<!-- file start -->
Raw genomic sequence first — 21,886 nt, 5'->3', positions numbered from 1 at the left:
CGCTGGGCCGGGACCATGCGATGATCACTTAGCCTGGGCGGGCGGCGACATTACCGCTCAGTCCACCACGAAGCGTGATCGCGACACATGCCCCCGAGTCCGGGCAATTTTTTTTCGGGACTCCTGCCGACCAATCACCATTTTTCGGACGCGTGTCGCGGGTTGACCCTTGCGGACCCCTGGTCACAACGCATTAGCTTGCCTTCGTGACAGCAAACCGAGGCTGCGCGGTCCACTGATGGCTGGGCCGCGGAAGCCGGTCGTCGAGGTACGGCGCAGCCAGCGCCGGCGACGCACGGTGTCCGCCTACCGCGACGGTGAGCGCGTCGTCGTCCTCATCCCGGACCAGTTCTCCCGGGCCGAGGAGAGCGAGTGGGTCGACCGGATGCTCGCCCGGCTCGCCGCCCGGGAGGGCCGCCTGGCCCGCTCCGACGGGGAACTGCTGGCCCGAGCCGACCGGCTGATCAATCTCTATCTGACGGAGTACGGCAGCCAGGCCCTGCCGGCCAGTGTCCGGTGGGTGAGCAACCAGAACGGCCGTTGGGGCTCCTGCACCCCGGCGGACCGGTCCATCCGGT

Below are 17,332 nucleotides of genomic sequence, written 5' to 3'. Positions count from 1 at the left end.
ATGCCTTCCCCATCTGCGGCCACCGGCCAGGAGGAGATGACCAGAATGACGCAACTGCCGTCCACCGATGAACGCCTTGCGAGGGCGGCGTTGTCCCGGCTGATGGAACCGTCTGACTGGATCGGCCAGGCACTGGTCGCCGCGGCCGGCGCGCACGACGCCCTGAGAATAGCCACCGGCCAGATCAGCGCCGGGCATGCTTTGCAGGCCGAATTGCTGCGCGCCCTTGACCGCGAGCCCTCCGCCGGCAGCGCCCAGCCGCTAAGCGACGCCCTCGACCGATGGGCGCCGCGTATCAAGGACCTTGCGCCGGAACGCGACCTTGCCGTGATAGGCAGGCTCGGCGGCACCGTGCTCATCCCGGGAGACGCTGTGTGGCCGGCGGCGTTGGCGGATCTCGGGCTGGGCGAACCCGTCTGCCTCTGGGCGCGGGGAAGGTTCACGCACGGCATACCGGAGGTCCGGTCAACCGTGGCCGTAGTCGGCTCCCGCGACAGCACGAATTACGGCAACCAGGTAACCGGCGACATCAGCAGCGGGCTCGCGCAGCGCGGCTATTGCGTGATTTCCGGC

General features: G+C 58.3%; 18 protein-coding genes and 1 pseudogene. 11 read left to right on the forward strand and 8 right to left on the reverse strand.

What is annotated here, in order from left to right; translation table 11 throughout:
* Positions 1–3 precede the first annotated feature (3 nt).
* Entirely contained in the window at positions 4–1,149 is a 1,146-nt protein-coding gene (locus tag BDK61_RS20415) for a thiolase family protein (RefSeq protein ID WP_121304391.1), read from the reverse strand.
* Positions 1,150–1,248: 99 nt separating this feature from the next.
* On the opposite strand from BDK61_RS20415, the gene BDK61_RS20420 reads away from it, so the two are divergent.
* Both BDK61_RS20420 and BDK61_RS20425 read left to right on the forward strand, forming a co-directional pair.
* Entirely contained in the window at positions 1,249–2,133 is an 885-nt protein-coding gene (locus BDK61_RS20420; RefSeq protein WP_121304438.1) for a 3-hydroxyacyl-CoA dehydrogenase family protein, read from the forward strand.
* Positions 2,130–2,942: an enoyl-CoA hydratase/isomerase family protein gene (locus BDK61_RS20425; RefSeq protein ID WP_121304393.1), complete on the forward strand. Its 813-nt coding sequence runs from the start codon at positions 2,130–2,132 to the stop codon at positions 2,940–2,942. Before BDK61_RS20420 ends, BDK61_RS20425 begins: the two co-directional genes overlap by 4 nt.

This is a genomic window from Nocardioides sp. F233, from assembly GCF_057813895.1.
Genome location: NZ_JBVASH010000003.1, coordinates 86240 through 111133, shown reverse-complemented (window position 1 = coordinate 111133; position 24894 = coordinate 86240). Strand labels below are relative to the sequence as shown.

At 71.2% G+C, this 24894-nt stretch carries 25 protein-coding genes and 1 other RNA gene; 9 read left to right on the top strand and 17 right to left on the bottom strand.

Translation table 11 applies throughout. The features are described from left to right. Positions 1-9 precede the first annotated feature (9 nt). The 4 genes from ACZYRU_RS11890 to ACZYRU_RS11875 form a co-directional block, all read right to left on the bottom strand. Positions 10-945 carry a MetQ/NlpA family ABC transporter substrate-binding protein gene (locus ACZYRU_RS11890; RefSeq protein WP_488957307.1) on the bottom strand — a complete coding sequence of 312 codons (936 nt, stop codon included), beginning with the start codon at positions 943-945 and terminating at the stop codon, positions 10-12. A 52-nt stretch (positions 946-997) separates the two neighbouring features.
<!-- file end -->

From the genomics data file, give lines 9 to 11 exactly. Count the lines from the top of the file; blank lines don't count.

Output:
* Positions 1,150–1,248: 99 nt separating this feature from the next.
* On the opposite strand from BDK61_RS20415, the gene BDK61_RS20420 reads away from it, so the two are divergent.
* Both BDK61_RS20420 and BDK61_RS20425 read left to right on the forward strand, forming a co-directional pair.